Good Friday! The darkest and grimmest day of the year! The world stops, and time stops. We are overwhelmed. Christ dies for our sins. Sin. What is it? Some people used to think that eating meat on Friday was the worst thing a person could do, and others claimed that the greatest (and perhaps unpardonable?) sin was to ingest any alcoholic beverage. In addition to being absurdly simplistic, such views actually trivialize the Gospel.
Although remorse for an acknowledged misdeed or uncharitable attitude is painful, we have at least some idea what happened. The deeper consciousness of sin is different: it is a God-awful feeling, a profound Angst, and we do not know the source of this feeling. Feelings, however, are good servants but poor masters, and they are of little help in recognizing sin itself. When a weepy penitent effused, “Oh Father, I have been proud,” “Who the hell hasn’t” was the confessor’s retort.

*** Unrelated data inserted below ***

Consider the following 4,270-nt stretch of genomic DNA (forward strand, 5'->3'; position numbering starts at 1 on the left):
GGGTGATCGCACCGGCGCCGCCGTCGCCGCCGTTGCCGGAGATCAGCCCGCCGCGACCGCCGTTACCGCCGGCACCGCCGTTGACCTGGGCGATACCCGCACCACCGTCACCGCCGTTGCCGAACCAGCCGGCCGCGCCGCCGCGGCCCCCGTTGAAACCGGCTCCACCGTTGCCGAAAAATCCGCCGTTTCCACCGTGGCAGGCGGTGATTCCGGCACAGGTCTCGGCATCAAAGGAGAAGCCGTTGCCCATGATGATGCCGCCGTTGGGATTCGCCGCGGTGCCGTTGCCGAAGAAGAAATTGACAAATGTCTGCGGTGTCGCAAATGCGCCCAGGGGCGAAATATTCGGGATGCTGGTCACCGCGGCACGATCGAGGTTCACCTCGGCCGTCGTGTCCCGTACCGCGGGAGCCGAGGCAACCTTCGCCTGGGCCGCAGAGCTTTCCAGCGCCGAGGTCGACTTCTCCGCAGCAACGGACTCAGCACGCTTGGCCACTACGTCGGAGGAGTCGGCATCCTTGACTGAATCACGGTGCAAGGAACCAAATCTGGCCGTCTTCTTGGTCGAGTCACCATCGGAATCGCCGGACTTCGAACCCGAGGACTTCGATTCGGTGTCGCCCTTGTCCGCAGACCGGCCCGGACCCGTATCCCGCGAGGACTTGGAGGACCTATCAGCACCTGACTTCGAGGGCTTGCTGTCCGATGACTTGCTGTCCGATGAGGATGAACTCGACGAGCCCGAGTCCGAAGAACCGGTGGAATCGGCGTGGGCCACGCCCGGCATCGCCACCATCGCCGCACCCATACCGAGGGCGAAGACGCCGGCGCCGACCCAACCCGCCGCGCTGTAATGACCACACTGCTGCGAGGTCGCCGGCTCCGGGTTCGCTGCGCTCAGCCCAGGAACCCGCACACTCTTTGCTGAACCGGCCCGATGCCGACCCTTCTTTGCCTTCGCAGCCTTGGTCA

An exegetical tradition sometimes called “The Paradox of the Fortunate Fall” maintains that without sin there would be no salvation, no Easter without Good Friday . “O felix culpa,” goes the Latin liturgy for Good Friday, “quia talim ac tantum meruit habere redemptionem.” “O happy fault that merited such a deliverance!”
“My god, my god, why hast thou forsaken me?” “But thou art he that took me out of the womb.” Our spiritual journey is constantly two steps forward, one step back. Every day we die with Christ, and every day we rise with Him.